External Investigation Finds Bullying and Harassment Existed at VSB

Board & Committees, Media Release

Media Release

(Vancouver – March 3, 2017) The external investigation report into allegations of harassment and bullying at the Vancouver School Board has determined that bullying and harassment occurred and that a toxic work environment existed at the school board.

In October 2016, following a complaint from the president of the BC School Superintendents Association, VSB engaged an investigator to conduct an independent investigation into the allegations of harassment and bullying. Roslyn Goldner was commissioned by the then Acting Superintendent to conduct the investigation. Today the Executive Summary of Ms. Goldner’s report is being released.

“I was deeply distressed when I read Ms. Goldner’s report ­– it was one of the most difficult things I have ever read,” said Dianne Turner, Official Trustee. “Harassment of any kind is not acceptable in the workplace and absolutely will not be permitted at the Vancouver School Board or in any of our schools. It is unacceptable that the senior staff were not provided a safe and respectful environment.”

WorkSafeBC has reviewed Ms. Goldner’s report and issued an inspection report, which confirms that the report from Ms. Goldner met their criteria and is compliant with WorkSafeBC policy requirements. This inspection report contains orders requiring VSB to adhere to its policies on harassment and bullying.

VSB’s Interim Secretary Treasurer, Guy Bonnefoy, said that the district anticipates receiving requests for access to the report and is taking steps to expedite its release as soon as possible on receipt of those requests.

“The Board has consulted with legal advisors to ensure that the release process for the report is appropriate and compliant with privacy laws,” said Bonnefoy. “We are aware that the public has an interest in the outcome of the investigation, and we expect to receive access requests for the report.  We are proactively preparing a redacted copy of the report to ensure that we can expedite the release of the report when those requests are received.”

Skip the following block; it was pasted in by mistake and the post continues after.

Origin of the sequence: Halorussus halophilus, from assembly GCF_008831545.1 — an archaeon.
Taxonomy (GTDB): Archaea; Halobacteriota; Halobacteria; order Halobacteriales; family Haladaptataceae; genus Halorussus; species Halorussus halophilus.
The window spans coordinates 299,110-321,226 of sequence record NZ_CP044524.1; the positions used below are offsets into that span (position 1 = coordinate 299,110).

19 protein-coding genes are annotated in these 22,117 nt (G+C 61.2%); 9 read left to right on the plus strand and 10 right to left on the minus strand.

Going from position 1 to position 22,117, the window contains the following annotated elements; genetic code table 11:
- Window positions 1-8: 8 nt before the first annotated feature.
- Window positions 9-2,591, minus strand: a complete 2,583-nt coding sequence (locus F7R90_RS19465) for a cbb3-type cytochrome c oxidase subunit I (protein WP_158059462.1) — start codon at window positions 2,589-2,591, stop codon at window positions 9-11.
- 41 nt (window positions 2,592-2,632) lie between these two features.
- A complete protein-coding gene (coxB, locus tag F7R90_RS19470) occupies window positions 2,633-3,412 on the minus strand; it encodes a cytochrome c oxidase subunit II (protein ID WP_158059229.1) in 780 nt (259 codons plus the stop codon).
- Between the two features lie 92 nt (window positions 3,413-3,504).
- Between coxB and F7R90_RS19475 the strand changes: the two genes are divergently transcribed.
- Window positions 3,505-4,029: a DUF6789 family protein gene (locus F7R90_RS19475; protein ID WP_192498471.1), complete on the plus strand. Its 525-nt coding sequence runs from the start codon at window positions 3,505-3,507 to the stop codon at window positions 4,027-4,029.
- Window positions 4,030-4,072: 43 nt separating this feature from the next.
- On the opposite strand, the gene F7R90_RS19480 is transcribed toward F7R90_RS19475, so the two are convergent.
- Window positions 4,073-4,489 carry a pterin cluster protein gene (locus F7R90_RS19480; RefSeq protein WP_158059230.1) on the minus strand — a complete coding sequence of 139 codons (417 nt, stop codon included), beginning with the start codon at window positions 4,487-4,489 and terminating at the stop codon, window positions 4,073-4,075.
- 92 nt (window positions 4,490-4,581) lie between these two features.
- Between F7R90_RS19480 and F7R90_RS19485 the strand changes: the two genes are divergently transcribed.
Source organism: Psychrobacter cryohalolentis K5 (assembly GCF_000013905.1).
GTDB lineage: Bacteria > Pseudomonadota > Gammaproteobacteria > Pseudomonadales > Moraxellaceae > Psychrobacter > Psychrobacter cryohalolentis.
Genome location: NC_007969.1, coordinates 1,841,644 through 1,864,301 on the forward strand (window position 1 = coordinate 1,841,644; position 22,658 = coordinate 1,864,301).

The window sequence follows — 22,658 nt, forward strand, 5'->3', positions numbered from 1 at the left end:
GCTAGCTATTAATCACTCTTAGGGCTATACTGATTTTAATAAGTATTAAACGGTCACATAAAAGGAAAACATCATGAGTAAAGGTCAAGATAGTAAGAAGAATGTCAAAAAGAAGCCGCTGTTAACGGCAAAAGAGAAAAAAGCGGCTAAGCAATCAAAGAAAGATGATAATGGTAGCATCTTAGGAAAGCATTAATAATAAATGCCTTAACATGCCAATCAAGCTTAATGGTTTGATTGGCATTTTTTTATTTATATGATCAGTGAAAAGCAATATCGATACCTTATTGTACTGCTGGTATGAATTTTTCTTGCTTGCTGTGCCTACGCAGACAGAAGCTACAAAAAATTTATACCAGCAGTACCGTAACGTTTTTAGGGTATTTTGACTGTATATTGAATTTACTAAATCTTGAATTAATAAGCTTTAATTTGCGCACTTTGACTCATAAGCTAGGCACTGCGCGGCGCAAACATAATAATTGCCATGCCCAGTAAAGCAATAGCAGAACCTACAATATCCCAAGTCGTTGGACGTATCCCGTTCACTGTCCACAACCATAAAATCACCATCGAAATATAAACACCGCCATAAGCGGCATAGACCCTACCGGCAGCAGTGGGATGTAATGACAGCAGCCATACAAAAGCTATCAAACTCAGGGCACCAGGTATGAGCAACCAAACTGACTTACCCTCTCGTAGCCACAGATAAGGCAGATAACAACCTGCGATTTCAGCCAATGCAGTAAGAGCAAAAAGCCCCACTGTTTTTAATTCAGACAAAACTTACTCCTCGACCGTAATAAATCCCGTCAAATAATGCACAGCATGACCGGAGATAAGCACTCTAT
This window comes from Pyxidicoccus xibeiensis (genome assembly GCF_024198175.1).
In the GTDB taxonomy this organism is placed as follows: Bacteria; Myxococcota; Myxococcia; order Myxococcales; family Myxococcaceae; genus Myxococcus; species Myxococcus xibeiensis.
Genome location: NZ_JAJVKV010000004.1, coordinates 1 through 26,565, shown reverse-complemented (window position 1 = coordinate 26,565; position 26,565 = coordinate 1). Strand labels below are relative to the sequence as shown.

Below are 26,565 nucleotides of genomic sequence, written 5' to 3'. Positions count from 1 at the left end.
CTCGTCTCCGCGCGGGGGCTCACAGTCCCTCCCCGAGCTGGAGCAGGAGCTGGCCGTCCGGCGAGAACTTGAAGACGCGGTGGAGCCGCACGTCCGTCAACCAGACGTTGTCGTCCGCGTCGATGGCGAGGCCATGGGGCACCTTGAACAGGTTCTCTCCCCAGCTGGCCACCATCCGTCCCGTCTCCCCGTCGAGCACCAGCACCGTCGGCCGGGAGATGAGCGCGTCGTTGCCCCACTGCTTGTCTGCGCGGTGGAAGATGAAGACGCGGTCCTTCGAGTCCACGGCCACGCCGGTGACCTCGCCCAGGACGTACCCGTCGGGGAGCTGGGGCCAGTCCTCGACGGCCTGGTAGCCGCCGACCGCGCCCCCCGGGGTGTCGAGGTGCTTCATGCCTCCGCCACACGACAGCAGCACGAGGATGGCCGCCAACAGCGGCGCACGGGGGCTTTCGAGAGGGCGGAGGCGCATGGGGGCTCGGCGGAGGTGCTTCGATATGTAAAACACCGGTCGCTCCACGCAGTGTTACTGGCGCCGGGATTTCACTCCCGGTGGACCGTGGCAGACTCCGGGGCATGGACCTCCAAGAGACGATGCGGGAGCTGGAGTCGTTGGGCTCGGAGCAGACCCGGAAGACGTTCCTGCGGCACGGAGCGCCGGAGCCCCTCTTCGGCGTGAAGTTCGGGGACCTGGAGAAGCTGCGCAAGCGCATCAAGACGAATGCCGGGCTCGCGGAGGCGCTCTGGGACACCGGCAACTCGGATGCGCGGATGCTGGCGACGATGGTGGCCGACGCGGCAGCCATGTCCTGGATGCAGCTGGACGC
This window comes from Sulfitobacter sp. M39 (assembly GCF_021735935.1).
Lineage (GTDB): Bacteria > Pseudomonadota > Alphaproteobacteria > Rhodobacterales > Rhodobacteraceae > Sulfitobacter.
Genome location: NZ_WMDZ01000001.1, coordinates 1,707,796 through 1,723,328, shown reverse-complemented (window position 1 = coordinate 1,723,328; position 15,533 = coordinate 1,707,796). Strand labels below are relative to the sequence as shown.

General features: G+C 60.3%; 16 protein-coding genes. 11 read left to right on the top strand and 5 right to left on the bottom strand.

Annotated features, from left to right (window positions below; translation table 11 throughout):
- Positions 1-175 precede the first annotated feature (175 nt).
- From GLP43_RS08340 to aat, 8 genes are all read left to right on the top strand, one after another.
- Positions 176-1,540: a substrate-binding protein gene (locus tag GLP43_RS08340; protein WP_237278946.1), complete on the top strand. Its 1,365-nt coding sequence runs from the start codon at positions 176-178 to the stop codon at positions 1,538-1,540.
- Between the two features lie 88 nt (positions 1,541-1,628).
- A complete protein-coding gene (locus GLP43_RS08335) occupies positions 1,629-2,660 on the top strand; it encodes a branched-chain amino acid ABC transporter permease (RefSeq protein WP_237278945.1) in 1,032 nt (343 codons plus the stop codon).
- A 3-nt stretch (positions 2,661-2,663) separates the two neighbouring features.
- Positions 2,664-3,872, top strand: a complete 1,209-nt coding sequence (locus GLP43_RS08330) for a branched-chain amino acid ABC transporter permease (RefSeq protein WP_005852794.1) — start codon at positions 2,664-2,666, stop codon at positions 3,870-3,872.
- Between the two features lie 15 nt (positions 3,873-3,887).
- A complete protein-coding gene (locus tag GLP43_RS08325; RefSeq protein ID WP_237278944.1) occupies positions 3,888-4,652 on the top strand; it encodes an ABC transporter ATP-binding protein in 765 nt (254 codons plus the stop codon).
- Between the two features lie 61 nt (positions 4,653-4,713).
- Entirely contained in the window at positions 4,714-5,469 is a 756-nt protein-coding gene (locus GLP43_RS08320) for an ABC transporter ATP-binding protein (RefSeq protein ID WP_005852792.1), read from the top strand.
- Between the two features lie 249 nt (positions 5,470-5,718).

“We are taking proactive steps to address the underlying systemic governance problems and are focused on ensuring a safe, respectful working environment at the Vancouver School Board,” said Turner. “My focus as the Official Trustee is to ensure the governance model moving forward leads to the most effective management of the district because that is what our staff, students and their parents expect and deserve.”

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For media inquiries contact:
communications@vsb.bc.ca

Attachments:

 

Backgrounder – Timeline of Events

Sept. 25

Secretary-Treasurer Russell Horswill commences indefinite leave.

Sept. 27

Superintendent Scott Robinson commences indefinite leave.

Sept. 29

VSB Trustees appoints Steve Cardwell as Acting Superintendent and Rick Krowchuk as Acting Secretary Treasurer. Entire senior management team now on idefinite leave.

Sept. 29

Minister Bernier forwards the letter from the president of the BC School Superintendents Association (BCSSA), which outlines concerns for the welfare of VSB members of the BCSSA, to WorkSafeBC “because of its jurisdiction regarding bullying and harassment in the workplace.”

Oct. 3

WorkSafeBC rules require VSB to investigate the allegations of bullying and harassment in the workplace.

Oct. 12

Steve Cardwell confirms the engagement of Roslyn Goldner of Goldner Law Corporation to conduct an independent investigation, in accordance with the district’s Harassment in the Workplace policy and WorkSafeBC’s requirements for employer investigations.

October

WorkSafeBC begins its own investigation of the allegations at VSB.

Oct. 17

Minister Bernier replaces the Vancouver School Board trustees with Dianne Turner as the Official Trustee. The Board was replaced for failing to pass a balanced budget.

Oct. 18

Acting Superintendent Steve Cardwell and Acting Secretary Treasurer Rick Krowchuk depart the VSB.

Nov. 3

Trustee Dianne Turner appoints John Lewis as Acting Superintendent and Guy Bonnefoy as Interim Secretary-Treasurer.

January

Superintendent Scott Robinson returns to work on a gradual re-entry. All senior staff now back at work.

Feb. 20

Ms. Goldner submits her external investigation report to VSB.

Feb. 21

WorkSafeBC issues an order to the VSB to provide the Goldner Report for inspection.

Mar. 2

WorkSafeBC issues an inspection report, which confirms that the report from Ms. Goldner met their criteria and the findings are aligned with WorkSafeBC’s investigation. This inspection report contains orders requiring VSB to adhere to its policies on harassment and bullying.

Mar. 3